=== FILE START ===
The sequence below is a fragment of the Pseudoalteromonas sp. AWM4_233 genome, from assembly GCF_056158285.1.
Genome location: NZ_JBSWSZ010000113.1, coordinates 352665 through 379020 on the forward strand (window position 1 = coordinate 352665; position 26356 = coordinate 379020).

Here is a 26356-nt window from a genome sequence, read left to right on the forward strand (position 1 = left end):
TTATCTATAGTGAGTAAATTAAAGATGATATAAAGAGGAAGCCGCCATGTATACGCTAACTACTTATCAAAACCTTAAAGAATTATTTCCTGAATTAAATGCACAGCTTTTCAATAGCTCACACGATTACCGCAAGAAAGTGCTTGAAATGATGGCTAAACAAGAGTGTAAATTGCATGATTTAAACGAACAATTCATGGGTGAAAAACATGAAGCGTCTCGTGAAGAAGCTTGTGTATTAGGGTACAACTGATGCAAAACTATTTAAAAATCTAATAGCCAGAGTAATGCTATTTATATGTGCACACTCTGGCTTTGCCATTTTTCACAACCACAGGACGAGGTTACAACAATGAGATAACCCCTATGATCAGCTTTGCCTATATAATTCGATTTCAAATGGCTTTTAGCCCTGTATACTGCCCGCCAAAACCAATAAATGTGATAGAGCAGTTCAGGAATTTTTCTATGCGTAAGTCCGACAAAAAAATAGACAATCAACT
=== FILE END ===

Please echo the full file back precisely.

The sequence below is a fragment of the Pseudoalteromonas sp. AWM4_233 genome, from assembly GCF_056158285.1.
Genome location: NZ_JBSWSZ010000113.1, coordinates 352665 through 379020 on the forward strand (window position 1 = coordinate 352665; position 26356 = coordinate 379020).

Here is a 26356-nt window from a genome sequence, read left to right on the forward strand (position 1 = left end):
TTATCTATAGTGAGTAAATTAAAGATGATATAAAGAGGAAGCCGCCATGTATACGCTAACTACTTATCAAAACCTTAAAGAATTATTTCCTGAATTAAATGCACAGCTTTTCAATAGCTCACACGATTACCGCAAGAAAGTGCTTGAAATGATGGCTAAACAAGAGTGTAAATTGCATGATTTAAACGAACAATTCATGGGTGAAAAACATGAAGCGTCTCGTGAAGAAGCTTGTGTATTAGGGTACAACTGATGCAAAACTATTTAAAAATCTAATAGCCAGAGTAATGCTATTTATATGTGCACACTCTGGCTTTGCCATTTTTCACAACCACAGGACGAGGTTACAACAATGAGATAACCCCTATGATCAGCTTTGCCTATATAATTCGATTTCAAATGGCTTTTAGCCCTGTATACTGCCCGCCAAAACCAATAAATGTGATAGAGCAGTTCAGGAATTTTTCTATGCGTAAGTCCGACAAAAAAATAGACAATCAACT